Captain Hastings is back in this Poirot adventure, wherein Poirot receives a letter from a client dated two months earlier.  Upon investigation, Poirot discovers that the writer of this letter has since died…  apparently naturally.

This book was alright, but not a particular favorite of mine.  While the mystery was good, for me, the ending seemed like a bit of a stretch.  Still, I do love Captain Hastings!


Jules Verne

by Herbert R. Lottman

Published: 1996

This biography followed the life of one of my dad’s favorite authors, Jules Verne.  The author of such famous tales as 20,000 Leagues Under the Sea, Around the World in Eighty Days, and Journey to the Center of the Earth, Verne wrote a bizarre and (at the time) fresh combination of adventure and science fiction presented as almost-fact.

While Verne’s books can sometimes get overly technical (I learned to skip any paragraph with latitudes and longitudes when reading 20,000 Leagues), they are still great fun, and classic adventures.  Reading this biography inspired me to reread (and first-time read) some of Verne’s classics, so you can expect to see some of the appear over the next several months.

This biography was well-written and fairly easy to read (it wasn’t the author’s fault that apparently everyone in France was named either Jules or Jacques).  Verne led an interesting life, and the author was respectful in his writings.  (So often, modern biographies love to turn everyone into bisexual whores based on “recently discovered letters” or some such fiddle-faddle.  I’m not saying that everyone was living pure and clean lives, but I do find it hard to believe that everyone in the 1800’s was living a secret double life dressed in drag.)  While he would mention various rumors or theories, he was honest about the sources that claimed such rumors.  Overall, he stuck with the actual point of a biography–the progress through the subject’s life.

I greatly enjoyed this read, and look forward to reading some of Vernes’s stories soon.

A Most Unsuitable Match


by Stephanie Grace Whitson

Published: 2011

First off, it’s been several weeks since I actually read this, so I am sorry that I can’t remember everyone’s names…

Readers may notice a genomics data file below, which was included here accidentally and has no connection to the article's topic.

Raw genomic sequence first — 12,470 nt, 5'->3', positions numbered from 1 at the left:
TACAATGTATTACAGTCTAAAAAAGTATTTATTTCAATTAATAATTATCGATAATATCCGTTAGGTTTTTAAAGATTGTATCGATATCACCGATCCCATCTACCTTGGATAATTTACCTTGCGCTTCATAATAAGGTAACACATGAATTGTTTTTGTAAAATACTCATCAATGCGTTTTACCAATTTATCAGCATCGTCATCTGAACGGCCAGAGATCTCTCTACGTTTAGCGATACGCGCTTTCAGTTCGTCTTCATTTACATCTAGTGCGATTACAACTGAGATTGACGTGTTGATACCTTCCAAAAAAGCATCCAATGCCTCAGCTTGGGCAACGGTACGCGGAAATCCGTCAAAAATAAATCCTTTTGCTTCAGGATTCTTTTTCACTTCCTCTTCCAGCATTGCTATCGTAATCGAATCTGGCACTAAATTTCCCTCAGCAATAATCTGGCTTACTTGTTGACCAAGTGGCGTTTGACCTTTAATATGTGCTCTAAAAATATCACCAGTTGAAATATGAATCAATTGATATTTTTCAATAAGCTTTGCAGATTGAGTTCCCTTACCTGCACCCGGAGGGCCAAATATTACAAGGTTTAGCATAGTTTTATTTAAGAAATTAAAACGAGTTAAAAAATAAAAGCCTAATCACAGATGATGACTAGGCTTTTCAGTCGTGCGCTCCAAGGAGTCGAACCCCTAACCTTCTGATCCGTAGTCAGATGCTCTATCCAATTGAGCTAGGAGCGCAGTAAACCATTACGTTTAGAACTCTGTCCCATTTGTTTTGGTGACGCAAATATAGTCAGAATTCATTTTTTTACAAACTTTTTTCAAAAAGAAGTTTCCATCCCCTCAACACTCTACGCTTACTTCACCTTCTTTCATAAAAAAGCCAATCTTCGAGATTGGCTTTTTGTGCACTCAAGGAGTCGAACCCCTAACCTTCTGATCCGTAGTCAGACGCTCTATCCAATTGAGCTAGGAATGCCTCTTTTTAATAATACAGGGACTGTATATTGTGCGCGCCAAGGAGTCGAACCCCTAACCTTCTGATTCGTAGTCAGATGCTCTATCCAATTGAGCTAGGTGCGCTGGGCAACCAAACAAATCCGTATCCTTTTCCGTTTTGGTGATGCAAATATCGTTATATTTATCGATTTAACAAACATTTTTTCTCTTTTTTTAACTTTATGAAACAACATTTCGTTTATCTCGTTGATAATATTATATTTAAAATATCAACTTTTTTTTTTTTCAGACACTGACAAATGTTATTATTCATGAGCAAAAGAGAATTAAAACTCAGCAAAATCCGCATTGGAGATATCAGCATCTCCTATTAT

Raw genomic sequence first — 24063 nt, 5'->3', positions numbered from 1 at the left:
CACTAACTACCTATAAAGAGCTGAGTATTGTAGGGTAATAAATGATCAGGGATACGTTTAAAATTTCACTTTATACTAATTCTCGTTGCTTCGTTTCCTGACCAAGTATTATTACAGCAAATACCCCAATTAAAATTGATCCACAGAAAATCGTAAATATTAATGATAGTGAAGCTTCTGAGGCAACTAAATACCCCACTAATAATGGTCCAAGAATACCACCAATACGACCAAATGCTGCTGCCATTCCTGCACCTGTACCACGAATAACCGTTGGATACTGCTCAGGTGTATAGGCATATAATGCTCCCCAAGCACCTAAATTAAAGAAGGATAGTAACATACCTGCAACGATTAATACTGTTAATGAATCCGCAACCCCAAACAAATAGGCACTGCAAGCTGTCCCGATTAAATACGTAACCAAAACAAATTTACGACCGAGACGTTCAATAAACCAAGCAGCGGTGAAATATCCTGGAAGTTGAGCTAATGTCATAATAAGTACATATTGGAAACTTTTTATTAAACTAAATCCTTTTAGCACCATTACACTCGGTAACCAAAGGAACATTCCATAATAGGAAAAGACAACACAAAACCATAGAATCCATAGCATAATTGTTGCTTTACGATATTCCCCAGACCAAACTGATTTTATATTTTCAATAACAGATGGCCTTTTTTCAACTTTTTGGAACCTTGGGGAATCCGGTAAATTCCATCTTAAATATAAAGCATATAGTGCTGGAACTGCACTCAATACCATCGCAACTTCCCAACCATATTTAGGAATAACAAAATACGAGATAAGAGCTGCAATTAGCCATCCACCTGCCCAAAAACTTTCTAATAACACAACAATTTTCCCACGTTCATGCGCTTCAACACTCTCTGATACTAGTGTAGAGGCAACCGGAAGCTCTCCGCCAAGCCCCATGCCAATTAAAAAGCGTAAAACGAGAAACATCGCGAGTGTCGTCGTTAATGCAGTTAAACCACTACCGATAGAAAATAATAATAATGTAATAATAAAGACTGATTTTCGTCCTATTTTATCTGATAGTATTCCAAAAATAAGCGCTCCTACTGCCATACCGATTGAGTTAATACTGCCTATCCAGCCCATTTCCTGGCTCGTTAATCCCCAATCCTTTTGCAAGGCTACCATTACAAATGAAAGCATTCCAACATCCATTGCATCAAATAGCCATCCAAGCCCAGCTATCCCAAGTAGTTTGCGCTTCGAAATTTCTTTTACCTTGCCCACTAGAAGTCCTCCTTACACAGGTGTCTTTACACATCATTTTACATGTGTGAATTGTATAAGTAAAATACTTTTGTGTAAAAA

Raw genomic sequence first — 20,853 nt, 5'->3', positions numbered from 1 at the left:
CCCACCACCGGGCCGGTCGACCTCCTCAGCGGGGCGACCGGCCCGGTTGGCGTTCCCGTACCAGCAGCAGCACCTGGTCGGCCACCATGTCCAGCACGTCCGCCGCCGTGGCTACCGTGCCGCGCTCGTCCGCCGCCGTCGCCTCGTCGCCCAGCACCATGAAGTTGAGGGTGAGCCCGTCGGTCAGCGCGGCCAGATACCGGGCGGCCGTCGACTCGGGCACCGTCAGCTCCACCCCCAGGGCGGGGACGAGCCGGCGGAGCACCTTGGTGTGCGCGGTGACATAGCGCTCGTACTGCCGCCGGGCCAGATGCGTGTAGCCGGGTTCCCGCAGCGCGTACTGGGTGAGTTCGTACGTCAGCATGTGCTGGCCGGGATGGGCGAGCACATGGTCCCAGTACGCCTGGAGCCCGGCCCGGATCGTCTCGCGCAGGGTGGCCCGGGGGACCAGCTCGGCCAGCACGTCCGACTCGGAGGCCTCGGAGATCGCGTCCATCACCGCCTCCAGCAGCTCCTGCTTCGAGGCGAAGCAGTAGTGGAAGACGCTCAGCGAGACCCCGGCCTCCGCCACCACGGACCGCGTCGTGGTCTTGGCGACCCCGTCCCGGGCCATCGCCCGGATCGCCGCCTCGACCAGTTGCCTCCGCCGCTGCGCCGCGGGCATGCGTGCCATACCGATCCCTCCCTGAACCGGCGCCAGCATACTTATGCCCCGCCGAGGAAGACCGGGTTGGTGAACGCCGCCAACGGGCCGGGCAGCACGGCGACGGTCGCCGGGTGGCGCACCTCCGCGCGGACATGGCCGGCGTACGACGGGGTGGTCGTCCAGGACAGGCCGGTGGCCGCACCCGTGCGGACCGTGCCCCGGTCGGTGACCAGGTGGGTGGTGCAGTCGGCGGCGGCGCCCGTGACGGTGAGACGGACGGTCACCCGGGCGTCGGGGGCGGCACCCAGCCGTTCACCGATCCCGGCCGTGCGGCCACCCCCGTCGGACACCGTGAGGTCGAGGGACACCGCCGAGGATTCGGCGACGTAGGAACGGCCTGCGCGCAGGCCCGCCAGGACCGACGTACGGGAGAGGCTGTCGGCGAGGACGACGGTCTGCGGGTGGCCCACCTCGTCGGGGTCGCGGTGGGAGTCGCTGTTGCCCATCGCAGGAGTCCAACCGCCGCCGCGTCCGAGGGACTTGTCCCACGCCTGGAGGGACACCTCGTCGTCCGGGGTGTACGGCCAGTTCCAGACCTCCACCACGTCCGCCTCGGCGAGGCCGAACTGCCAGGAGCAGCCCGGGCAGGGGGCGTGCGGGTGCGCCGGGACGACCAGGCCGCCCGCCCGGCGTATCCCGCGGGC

This book beautifully illustrates everything I hate about pseudo-Christian chick lit.  The entire book was a slow-motion train wreck.  The characters were stiff and wooden and made completely unrealistic decisions.  The heroine was self-centered, stupid, and soulless.  The heroes (because yes, there were two, involving the dreaded and pointless love-interest triangle) were overly stereotyped and thus unrelateable.  The plot was full of drama and random deaths and accidents and Indian attacks and shipwrecks and robberies and betrayal all in an attempt to cover the fact that there was no storyline worth pursuing.

But the worst part was the attempt to make this a “Christian” story.  While the heroine wanders about bemoaning her lack of faith, and the heroes spout Bible verses (and one of them decides to become a missionary), there is no depth.  No real issues are addressed, and there is no resolution–the heroine begins the book confused by the things that are happening in her life and wondering why God is allowing these things to happen.  In the end, not only have none of her questions been answered, she has basically decided that she doesn’t care about those questions any more, and decides to marry the missionary dude despite the fact that she isn’t sure that her faith is strong enough to make him a good wife.

Instead of taking an opportunity to have some real discussions about how God uses events in our lives to shape us, grow us, and teach us, the author seems content to brush all of the heroine’s concerns aside in favor of a “happy ending.”  I was left feeling like the marriage that was the book’s climax would be a long and difficult struggle, rather than a strong partnership.